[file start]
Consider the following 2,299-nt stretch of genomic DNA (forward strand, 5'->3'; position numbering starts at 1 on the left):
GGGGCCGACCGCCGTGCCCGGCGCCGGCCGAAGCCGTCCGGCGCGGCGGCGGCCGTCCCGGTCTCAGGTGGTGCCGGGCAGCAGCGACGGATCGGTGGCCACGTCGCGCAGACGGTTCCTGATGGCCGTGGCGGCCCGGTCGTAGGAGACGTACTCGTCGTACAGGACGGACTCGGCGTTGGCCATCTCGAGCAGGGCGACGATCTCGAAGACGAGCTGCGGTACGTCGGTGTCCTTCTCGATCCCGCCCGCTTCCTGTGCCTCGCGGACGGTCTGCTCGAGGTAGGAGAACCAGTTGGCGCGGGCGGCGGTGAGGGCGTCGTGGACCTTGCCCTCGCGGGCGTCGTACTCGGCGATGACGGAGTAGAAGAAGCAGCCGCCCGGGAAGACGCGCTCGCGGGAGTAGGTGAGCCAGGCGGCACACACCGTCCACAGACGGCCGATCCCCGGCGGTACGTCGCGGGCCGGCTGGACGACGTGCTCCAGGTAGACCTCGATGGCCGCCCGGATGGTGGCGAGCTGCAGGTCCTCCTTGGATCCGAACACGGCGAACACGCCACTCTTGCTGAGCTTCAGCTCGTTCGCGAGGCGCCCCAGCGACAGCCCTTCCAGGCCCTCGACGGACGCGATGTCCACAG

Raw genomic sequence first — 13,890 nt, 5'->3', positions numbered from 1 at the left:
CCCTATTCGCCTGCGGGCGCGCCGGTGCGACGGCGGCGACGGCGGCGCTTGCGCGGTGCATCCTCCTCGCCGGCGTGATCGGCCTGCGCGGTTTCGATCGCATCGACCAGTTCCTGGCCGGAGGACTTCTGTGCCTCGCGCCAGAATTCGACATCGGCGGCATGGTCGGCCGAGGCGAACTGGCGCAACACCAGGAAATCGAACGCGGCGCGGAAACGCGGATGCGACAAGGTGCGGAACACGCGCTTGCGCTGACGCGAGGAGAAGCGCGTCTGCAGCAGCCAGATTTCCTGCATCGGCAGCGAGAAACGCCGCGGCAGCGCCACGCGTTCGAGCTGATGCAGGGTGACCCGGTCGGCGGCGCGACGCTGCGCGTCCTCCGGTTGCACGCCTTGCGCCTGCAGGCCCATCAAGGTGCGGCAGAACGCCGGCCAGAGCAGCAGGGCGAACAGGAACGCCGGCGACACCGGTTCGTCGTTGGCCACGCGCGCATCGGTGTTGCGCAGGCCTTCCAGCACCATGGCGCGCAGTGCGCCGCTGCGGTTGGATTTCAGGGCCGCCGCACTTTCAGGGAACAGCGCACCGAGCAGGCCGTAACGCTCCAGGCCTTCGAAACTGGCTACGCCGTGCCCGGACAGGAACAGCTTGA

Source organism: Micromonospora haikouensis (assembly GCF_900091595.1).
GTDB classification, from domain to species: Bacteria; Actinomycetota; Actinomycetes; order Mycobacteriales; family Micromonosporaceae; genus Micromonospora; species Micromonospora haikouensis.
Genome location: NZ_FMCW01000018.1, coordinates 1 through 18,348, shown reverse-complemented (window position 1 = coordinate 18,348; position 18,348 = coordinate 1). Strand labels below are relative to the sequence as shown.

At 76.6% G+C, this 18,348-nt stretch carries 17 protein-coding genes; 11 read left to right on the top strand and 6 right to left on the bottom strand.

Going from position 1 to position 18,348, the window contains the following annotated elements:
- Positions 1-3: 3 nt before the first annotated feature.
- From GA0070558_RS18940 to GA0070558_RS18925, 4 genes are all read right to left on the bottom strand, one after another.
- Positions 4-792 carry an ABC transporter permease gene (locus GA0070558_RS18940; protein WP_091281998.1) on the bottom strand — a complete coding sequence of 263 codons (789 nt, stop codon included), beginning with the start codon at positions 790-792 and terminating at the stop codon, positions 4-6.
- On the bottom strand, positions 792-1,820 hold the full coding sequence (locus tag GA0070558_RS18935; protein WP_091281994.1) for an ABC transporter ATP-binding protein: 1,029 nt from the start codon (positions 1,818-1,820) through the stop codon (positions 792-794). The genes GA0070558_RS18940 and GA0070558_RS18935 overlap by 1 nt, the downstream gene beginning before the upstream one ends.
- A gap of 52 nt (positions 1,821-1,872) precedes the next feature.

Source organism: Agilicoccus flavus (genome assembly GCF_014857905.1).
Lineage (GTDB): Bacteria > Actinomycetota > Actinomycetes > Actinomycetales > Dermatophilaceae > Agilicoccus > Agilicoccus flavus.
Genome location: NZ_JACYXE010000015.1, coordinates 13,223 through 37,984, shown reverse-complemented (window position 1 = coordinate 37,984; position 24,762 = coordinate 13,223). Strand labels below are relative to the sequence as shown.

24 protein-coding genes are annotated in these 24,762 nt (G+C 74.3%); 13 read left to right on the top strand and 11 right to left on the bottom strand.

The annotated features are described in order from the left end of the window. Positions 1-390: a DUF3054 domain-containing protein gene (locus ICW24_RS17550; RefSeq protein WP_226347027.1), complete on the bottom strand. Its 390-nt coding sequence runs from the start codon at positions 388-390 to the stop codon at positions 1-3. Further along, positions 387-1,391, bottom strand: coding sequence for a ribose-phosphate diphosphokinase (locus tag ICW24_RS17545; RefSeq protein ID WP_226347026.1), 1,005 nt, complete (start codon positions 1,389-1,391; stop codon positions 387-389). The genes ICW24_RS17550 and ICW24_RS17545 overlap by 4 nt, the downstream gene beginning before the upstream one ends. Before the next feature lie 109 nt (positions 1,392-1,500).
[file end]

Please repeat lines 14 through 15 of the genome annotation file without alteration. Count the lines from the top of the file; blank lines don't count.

- A gap of 52 nt (positions 1,821-1,872) precedes the next feature.

Source organism: Agilicoccus flavus (genome assembly GCF_014857905.1).